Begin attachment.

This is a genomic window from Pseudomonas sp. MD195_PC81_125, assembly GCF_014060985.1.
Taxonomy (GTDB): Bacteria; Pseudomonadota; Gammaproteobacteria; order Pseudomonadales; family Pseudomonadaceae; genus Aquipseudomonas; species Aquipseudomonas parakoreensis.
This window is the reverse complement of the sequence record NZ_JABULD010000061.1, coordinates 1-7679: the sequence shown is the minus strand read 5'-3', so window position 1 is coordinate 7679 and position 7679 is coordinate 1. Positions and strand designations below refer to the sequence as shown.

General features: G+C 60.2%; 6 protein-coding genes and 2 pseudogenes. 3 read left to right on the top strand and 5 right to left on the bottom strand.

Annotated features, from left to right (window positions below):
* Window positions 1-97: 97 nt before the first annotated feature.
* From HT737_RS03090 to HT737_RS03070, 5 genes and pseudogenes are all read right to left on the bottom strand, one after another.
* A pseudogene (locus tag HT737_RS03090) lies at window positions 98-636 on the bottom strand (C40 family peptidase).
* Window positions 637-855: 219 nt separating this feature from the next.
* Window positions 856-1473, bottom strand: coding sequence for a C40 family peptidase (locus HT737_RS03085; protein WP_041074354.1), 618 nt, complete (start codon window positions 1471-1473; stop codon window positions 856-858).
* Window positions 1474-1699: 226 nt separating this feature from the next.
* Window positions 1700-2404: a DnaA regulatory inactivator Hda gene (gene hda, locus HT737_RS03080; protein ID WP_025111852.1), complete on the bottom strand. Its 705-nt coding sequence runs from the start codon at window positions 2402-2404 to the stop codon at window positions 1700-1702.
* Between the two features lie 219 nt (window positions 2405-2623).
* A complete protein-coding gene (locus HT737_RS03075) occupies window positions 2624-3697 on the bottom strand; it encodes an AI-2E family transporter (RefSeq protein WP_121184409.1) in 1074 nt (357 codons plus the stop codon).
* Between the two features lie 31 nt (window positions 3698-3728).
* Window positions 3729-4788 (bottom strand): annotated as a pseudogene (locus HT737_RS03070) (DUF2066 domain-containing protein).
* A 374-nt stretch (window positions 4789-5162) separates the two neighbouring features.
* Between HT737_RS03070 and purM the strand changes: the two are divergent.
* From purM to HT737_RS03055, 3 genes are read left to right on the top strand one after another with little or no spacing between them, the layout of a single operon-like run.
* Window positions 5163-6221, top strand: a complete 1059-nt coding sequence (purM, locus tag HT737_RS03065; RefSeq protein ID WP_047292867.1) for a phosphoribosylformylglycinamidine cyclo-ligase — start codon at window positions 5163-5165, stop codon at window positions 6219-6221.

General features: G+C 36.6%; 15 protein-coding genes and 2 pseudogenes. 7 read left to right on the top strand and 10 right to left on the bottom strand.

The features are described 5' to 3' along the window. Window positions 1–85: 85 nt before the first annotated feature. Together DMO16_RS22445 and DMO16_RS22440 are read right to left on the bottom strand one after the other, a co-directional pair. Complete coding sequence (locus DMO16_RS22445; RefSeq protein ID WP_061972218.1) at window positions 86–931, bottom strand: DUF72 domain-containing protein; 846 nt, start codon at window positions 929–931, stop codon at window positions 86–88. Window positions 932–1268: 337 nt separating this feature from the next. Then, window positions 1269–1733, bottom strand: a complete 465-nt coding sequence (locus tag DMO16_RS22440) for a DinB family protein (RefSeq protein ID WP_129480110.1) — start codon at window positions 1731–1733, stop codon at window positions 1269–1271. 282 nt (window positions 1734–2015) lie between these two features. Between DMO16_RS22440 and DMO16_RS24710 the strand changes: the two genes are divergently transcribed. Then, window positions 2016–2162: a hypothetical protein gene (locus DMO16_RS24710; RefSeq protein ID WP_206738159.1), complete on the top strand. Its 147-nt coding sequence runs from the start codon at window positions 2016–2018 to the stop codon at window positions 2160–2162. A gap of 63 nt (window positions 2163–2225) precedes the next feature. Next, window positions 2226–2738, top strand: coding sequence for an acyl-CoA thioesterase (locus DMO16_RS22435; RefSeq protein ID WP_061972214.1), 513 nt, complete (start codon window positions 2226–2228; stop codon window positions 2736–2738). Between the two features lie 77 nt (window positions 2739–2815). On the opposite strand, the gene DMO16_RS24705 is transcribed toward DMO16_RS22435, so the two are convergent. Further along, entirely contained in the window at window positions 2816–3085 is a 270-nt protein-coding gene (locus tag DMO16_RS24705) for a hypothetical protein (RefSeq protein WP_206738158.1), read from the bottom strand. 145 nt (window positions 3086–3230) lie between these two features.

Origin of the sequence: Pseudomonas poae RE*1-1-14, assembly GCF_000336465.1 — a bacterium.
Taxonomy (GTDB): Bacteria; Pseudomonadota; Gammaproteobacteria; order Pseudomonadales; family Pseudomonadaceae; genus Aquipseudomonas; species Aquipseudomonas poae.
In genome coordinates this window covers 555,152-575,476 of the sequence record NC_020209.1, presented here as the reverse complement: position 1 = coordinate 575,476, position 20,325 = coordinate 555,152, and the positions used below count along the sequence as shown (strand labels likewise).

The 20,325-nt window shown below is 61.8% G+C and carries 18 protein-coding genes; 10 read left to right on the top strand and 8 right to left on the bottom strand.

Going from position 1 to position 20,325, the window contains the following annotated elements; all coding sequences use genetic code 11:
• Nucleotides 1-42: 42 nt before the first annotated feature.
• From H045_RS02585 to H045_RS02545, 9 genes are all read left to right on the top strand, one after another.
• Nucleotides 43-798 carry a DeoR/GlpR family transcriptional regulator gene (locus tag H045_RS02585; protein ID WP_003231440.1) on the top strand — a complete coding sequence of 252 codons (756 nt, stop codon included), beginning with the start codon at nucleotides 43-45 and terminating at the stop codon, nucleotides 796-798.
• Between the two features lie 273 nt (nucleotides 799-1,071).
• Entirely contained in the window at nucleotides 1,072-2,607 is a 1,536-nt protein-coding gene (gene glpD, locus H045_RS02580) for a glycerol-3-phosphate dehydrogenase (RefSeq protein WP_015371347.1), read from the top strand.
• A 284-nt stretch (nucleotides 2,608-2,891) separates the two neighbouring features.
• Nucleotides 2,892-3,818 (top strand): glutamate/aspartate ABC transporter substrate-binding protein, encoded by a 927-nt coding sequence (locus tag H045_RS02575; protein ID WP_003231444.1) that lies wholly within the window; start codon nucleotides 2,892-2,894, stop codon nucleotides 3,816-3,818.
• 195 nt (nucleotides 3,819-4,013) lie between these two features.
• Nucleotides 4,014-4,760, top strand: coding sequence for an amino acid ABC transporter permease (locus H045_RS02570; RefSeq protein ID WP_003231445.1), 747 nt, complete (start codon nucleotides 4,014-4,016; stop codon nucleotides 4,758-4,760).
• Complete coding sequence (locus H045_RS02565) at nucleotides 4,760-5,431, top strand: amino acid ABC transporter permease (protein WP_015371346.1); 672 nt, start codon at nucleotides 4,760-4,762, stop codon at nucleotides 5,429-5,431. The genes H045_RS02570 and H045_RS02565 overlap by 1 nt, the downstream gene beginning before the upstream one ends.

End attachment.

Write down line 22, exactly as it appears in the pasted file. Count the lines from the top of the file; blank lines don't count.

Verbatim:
The features are described 5' to 3' along the window. Window positions 1–85: 85 nt before the first annotated feature. Together DMO16_RS22445 and DMO16_RS22440 are read right to left on the bottom strand one after the other, a co-directional pair. Complete coding sequence (locus DMO16_RS22445; RefSeq protein ID WP_061972218.1) at window positions 86–931, bottom strand: DUF72 domain-containing protein; 846 nt, start codon at window positions 929–931, stop codon at window positions 86–88. Window positions 932–1268: 337 nt separating this feature from the next. Then, window positions 1269–1733, bottom strand: a complete 465-nt coding sequence (locus tag DMO16_RS22440) for a DinB family protein (RefSeq protein ID WP_129480110.1) — start codon at window positions 1731–1733, stop codon at window positions 1269–1271. 282 nt (window positions 1734–2015) lie between these two features. Between DMO16_RS22440 and DMO16_RS24710 the strand changes: the two genes are divergently transcribed. Then, window positions 2016–2162: a hypothetical protein gene (locus DMO16_RS24710; RefSeq protein ID WP_206738159.1), complete on the top strand. Its 147-nt coding sequence runs from the start codon at window positions 2016–2018 to the stop codon at window positions 2160–2162. A gap of 63 nt (window positions 2163–2225) precedes the next feature. Next, window positions 2226–2738, top strand: coding sequence for an acyl-CoA thioesterase (locus DMO16_RS22435; RefSeq protein ID WP_061972214.1), 513 nt, complete (start codon window positions 2226–2228; stop codon window positions 2736–2738). Between the two features lie 77 nt (window positions 2739–2815). On the opposite strand, the gene DMO16_RS24705 is transcribed toward DMO16_RS22435, so the two are convergent. Further along, entirely contained in the window at window positions 2816–3085 is a 270-nt protein-coding gene (locus tag DMO16_RS24705) for a hypothetical protein (RefSeq protein WP_206738158.1), read from the bottom strand. 145 nt (window positions 3086–3230) lie between these two features.